The researchers used all these factors to adjust their analysis in order to minimise the influence of factors linked to dementia. This would increase their ability to detect any link, if one existed, with the weight and fat distribution measures.
The measurements in this study appear to have been carefully conducted, and the study’s findings were well reported.
What were the basic results?
Over 32 years, dementia occurred in 161 participants. The average age at diagnosis was 75.6 years (range 48 to 91 years). There were 75 cases of Alzheimer’s, 108 cases of Alzheimer’s in people with previous stroke (ADCVD) and 37 cases of pure vascular dementia.
There was an association between having a waist-to-hip ratio greater than 0.80 at the start of the study (e.g. 80cm waist with 100cm around the hips) and a 2.2-fold higher risk of dementia among surviving participants aged 70 or older. The result reported by the researchers was an odds ratio of 2.22 (95% confidence interval 1.00 to 4.94), meaning that it was only just statistically significant. The other measure of statistical significance, the p-value, was 0.04. This confirmed the borderline significance of the result, as a p-value of less than 0.05 is generally considered significant.
This finding was one of 40 statistical results relating to the relationship between physical factors measured in midlife and late life and dementia. The only other statistically significant result showed that a low BMI or waist circumference in examinations later in life (between the ages of 62 to 92) was associated with an increased risk of dementia. This was consistent with the researchers’ earlier suspicions that the closer a person gets to a diagnosis of dementia, the less likely they are to be overweight.
How did the researchers interpret the results?
The researchers say that, in the Swedish women, they observed an approximately twofold increase in the odds of later dementia in those with a high midlife measure of central body fat. They note that this finding is only true for those who survived for 32 years (to at least the age of 70) and who participated in the neuropsychiatric examination.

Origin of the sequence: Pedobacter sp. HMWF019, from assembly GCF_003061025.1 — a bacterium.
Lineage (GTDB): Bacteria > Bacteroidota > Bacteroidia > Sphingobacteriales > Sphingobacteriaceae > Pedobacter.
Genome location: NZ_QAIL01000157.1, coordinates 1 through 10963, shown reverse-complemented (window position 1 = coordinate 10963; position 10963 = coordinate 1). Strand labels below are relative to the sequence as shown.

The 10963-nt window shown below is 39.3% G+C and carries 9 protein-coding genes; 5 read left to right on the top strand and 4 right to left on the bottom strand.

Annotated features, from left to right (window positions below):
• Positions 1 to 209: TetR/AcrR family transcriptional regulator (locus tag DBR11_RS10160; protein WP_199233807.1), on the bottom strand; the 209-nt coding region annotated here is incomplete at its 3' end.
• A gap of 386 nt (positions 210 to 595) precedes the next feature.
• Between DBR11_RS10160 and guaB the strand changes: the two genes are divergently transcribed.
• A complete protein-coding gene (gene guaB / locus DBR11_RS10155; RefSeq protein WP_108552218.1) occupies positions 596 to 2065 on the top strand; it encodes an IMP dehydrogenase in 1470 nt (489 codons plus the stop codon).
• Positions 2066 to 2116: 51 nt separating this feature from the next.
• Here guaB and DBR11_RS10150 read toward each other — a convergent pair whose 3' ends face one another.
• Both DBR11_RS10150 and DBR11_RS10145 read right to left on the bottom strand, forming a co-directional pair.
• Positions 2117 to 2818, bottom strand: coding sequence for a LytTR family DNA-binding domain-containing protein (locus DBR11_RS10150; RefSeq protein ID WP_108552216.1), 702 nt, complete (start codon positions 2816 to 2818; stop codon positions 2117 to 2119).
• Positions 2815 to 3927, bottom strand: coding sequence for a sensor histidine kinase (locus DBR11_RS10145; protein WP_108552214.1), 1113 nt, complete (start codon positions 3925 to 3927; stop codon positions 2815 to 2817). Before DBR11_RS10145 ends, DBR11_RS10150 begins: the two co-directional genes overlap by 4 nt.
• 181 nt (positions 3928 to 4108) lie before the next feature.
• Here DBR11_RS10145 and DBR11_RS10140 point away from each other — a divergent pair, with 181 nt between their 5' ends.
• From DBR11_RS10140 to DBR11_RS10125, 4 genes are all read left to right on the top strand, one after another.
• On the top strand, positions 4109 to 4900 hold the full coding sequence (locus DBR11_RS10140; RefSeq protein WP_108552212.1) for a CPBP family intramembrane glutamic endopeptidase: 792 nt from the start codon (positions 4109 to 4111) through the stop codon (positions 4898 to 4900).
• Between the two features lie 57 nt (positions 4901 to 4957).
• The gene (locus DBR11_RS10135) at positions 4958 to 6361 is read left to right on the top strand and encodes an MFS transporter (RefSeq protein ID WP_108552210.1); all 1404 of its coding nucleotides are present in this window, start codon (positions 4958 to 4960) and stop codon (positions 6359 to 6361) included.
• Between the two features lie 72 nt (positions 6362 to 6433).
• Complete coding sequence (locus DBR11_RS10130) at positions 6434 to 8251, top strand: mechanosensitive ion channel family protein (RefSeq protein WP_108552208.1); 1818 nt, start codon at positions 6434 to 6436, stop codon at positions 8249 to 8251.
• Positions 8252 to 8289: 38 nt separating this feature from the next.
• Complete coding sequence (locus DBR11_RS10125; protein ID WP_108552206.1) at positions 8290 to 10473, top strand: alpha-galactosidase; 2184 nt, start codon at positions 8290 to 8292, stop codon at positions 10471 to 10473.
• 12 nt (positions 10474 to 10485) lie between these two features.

This well-designed study was reported accurately by researchers and news sources. It ran over a long period of time with careful follow-up and measurements. However, only one of the “adiposity” (relating to fat) measurements that the researchers looked at was significant, which suggests that the findings should be treated cautiously. In addition, as the single positive finding was only just statistically significant, it may have occurred by chance alone.
Other cautions are raised by the researchers:
- It is often difficult to diagnose different types of dementia, and the researchers used strict criteria combined with reviews by psychiatrists. However, this review of notes, particularly among those who were lost to follow-up, might have reduced the accuracy of diagnosis.
- There were small numbers of people with the sub-types of dementia, which limits the ability of the researchers to analyse these specific sub-groups.
- The researchers note that, as the study was carried out in a group of Swedish women with similar characteristics (average weight 64.5kg and BMI 24.1), its results may not apply to other more varied groups. They say that, ideally, the study should be repeated in other populations.
Overall, this large study conducted over a long time has not convincingly shown the link between apple-shaped women and dementia, and it raises more questions than it answers. These questions can only be answered through further study.